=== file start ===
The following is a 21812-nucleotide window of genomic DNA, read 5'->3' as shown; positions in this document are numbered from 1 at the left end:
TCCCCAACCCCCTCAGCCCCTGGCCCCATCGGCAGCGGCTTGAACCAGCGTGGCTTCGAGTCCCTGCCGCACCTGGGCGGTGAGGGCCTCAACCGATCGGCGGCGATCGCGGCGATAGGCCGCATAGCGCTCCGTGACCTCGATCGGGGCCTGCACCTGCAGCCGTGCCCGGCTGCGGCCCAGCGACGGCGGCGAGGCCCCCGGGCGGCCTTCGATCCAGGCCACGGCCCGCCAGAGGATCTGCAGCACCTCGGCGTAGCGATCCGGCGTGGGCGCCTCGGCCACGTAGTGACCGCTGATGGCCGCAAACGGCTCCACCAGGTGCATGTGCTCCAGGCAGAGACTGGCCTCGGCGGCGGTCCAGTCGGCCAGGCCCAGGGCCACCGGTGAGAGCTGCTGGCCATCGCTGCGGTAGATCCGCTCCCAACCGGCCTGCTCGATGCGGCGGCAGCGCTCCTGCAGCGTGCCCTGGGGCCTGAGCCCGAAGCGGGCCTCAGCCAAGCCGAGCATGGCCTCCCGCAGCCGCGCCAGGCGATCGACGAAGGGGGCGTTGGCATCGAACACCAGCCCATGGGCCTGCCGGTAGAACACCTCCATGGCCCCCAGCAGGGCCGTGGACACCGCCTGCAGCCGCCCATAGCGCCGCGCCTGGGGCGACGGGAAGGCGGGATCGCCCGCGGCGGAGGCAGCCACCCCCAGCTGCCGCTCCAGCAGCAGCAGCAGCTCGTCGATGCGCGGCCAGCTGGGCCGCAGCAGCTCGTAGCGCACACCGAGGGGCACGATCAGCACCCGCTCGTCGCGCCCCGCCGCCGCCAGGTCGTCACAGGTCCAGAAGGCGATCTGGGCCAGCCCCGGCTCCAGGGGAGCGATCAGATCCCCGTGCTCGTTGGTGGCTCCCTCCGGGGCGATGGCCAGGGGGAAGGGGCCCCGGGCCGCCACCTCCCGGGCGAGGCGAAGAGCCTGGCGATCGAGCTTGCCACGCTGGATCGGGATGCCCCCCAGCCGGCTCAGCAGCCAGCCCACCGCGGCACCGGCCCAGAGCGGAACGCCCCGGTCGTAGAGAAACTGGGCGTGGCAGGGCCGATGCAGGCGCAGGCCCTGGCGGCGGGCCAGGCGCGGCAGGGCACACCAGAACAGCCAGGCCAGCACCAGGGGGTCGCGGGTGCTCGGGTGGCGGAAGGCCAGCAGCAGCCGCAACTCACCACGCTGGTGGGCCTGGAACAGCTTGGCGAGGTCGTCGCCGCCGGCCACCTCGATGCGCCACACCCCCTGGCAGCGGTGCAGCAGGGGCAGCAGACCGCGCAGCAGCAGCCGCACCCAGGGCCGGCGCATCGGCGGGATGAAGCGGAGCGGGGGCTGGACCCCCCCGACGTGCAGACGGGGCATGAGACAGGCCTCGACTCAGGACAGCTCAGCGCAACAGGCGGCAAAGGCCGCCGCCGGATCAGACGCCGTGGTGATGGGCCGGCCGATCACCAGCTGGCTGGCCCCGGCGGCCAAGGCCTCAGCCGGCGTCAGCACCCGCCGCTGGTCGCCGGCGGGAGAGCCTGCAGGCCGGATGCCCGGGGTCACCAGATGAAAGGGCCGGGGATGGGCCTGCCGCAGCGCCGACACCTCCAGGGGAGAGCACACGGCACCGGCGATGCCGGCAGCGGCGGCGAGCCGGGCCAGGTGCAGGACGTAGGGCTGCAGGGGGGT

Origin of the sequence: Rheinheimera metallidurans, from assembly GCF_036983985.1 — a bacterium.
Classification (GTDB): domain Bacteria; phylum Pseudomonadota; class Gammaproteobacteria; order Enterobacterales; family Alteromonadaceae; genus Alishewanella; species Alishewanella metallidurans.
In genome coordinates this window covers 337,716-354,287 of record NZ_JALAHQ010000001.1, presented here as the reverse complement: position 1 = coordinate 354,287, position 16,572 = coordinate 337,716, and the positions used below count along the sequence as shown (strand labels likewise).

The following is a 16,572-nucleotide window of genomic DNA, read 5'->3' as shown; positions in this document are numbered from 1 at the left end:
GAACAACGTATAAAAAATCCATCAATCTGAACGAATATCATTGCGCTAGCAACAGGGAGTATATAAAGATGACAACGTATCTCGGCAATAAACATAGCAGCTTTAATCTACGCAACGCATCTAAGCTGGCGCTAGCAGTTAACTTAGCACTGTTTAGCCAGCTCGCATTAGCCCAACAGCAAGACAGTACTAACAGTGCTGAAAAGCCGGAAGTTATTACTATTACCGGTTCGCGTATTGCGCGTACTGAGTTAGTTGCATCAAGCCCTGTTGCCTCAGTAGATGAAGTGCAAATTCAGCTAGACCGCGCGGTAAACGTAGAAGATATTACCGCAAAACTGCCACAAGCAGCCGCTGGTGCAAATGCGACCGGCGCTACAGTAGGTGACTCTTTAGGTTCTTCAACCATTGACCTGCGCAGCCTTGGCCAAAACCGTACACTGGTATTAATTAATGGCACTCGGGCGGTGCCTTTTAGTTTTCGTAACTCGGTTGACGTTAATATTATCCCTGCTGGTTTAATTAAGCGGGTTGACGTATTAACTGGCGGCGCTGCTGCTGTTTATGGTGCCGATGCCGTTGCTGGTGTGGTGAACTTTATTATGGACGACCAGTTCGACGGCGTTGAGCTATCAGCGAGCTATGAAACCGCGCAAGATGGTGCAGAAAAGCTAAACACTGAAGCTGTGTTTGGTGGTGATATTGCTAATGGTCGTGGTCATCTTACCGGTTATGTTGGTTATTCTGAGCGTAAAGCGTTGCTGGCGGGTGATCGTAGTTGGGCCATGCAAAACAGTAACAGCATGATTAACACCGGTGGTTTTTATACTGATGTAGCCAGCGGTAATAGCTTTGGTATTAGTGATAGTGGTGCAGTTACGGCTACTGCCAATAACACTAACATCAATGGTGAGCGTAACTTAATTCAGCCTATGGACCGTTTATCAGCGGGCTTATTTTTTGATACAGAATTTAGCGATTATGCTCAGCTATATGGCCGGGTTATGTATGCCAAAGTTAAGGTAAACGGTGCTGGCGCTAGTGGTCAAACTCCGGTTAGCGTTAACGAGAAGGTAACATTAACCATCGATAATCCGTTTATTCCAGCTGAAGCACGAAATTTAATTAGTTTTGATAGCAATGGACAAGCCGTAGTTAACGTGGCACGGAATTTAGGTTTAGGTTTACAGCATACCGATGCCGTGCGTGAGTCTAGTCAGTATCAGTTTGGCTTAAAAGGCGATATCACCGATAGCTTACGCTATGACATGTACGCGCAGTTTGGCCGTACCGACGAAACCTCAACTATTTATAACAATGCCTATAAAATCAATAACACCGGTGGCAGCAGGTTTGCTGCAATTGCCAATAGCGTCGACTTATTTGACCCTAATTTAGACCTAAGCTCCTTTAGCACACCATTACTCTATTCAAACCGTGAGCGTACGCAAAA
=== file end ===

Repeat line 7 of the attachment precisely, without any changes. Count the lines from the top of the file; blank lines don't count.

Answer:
GAACAACGTATAAAAAATCCATCAATCTGAACGAATATCATTGCGCTAGCAACAGGGAGTATATAAAGATGACAACGTATCTCGGCAATAAACATAGCAGCTTTAATCTACGCAACGCATCTAAGCTGGCGCTAGCAGTTAACTTAGCACTGTTTAGCCAGCTCGCATTAGCCCAACAGCAAGACAGTACTAACAGTGCTGAAAAGCCGGAAGTTATTACTATTACCGGTTCGCGTATTGCGCGTACTGAGTTAGTTGCATCAAGCCCTGTTGCCTCAGTAGATGAAGTGCAAATTCAGCTAGACCGCGCGGTAAACGTAGAAGATATTACCGCAAAACTGCCACAAGCAGCCGCTGGTGCAAATGCGACCGGCGCTACAGTAGGTGACTCTTTAGGTTCTTCAACCATTGACCTGCGCAGCCTTGGCCAAAACCGTACACTGGTATTAATTAATGGCACTCGGGCGGTGCCTTTTAGTTTTCGTAACTCGGTTGACGTTAATATTATCCCTGCTGGTTTAATTAAGCGGGTTGACGTATTAACTGGCGGCGCTGCTGCTGTTTATGGTGCCGATGCCGTTGCTGGTGTGGTGAACTTTATTATGGACGACCAGTTCGACGGCGTTGAGCTATCAGCGAGCTATGAAACCGCGCAAGATGGTGCAGAAAAGCTAAACACTGAAGCTGTGTTTGGTGGTGATATTGCTAATGGTCGTGGTCATCTTACCGGTTATGTTGGTTATTCTGAGCGTAAAGCGTTGCTGGCGGGTGATCGTAGTTGGGCCATGCAAAACAGTAACAGCATGATTAACACCGGTGGTTTTTATACTGATGTAGCCAGCGGTAATAGCTTTGGTATTAGTGATAGTGGTGCAGTTACGGCTACTGCCAATAACACTAACATCAATGGTGAGCGTAACTTAATTCAGCCTATGGACCGTTTATCAGCGGGCTTATTTTTTGATACAGAATTTAGCGATTATGCTCAGCTATATGGCCGGGTTATGTATGCCAAAGTTAAGGTAAACGGTGCTGGCGCTAGTGGTCAAACTCCGGTTAGCGTTAACGAGAAGGTAACATTAACCATCGATAATCCGTTTATTCCAGCTGAAGCACGAAATTTAATTAGTTTTGATAGCAATGGACAAGCCGTAGTTAACGTGGCACGGAATTTAGGTTTAGGTTTACAGCATACCGATGCCGTGCGTGAGTCTAGTCAGTATCAGTTTGGCTTAAAAGGCGATATCACCGATAGCTTACGCTATGACATGTACGCGCAGTTTGGCCGTACCGACGAAACCTCAACTATTTATAACAATGCCTATAAAATCAATAACACCGGTGGCAGCAGGTTTGCTGCAATTGCCAATAGCGTCGACTTATTTGACCCTAATTTAGACCTAAGCTCCTTTAGCACACCATTACTCTATTCAAACCGTGAGCGTACGCAAAA